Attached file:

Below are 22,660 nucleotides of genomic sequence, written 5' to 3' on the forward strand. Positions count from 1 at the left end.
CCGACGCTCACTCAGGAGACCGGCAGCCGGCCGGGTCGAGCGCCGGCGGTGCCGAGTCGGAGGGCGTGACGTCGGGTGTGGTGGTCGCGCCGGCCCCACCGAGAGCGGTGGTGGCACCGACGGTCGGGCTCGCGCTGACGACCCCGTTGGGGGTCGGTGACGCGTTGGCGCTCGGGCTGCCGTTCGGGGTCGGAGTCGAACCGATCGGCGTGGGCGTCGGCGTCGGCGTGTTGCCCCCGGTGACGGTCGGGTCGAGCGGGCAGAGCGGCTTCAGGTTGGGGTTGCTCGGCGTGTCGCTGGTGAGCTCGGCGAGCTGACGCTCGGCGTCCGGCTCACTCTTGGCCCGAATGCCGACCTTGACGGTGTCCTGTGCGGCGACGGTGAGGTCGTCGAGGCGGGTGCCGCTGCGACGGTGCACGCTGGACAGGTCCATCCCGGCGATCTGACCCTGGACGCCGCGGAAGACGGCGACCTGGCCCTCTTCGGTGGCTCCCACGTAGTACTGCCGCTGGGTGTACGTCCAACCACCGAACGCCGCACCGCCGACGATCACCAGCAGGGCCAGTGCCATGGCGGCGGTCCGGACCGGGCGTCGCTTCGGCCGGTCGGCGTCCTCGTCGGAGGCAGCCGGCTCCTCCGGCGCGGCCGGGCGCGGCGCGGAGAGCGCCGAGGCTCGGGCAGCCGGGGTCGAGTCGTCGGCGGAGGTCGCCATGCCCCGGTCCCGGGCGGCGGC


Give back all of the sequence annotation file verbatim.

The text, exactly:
Below are 22,660 nucleotides of genomic sequence, written 5' to 3' on the forward strand. Positions count from 1 at the left end.
CCGACGCTCACTCAGGAGACCGGCAGCCGGCCGGGTCGAGCGCCGGCGGTGCCGAGTCGGAGGGCGTGACGTCGGGTGTGGTGGTCGCGCCGGCCCCACCGAGAGCGGTGGTGGCACCGACGGTCGGGCTCGCGCTGACGACCCCGTTGGGGGTCGGTGACGCGTTGGCGCTCGGGCTGCCGTTCGGGGTCGGAGTCGAACCGATCGGCGTGGGCGTCGGCGTCGGCGTGTTGCCCCCGGTGACGGTCGGGTCGAGCGGGCAGAGCGGCTTCAGGTTGGGGTTGCTCGGCGTGTCGCTGGTGAGCTCGGCGAGCTGACGCTCGGCGTCCGGCTCACTCTTGGCCCGAATGCCGACCTTGACGGTGTCCTGTGCGGCGACGGTGAGGTCGTCGAGGCGGGTGCCGCTGCGACGGTGCACGCTGGACAGGTCCATCCCGGCGATCTGACCCTGGACGCCGCGGAAGACGGCGACCTGGCCCTCTTCGGTGGCTCCCACGTAGTACTGCCGCTGGGTGTACGTCCAACCACCGAACGCCGCACCGCCGACGATCACCAGCAGGGCCAGTGCCATGGCGGCGGTCCGGACCGGGCGTCGCTTCGGCCGGTCGGCGTCCTCGTCGGAGGCAGCCGGCTCCTCCGGCGCGGCCGGGCGCGGCGCGGAGAGCGCCGAGGCTCGGGCAGCCGGGGTCGAGTCGTCGGCGGAGGTCGCCATGCCCCGGTCCCGGGCGGCGGC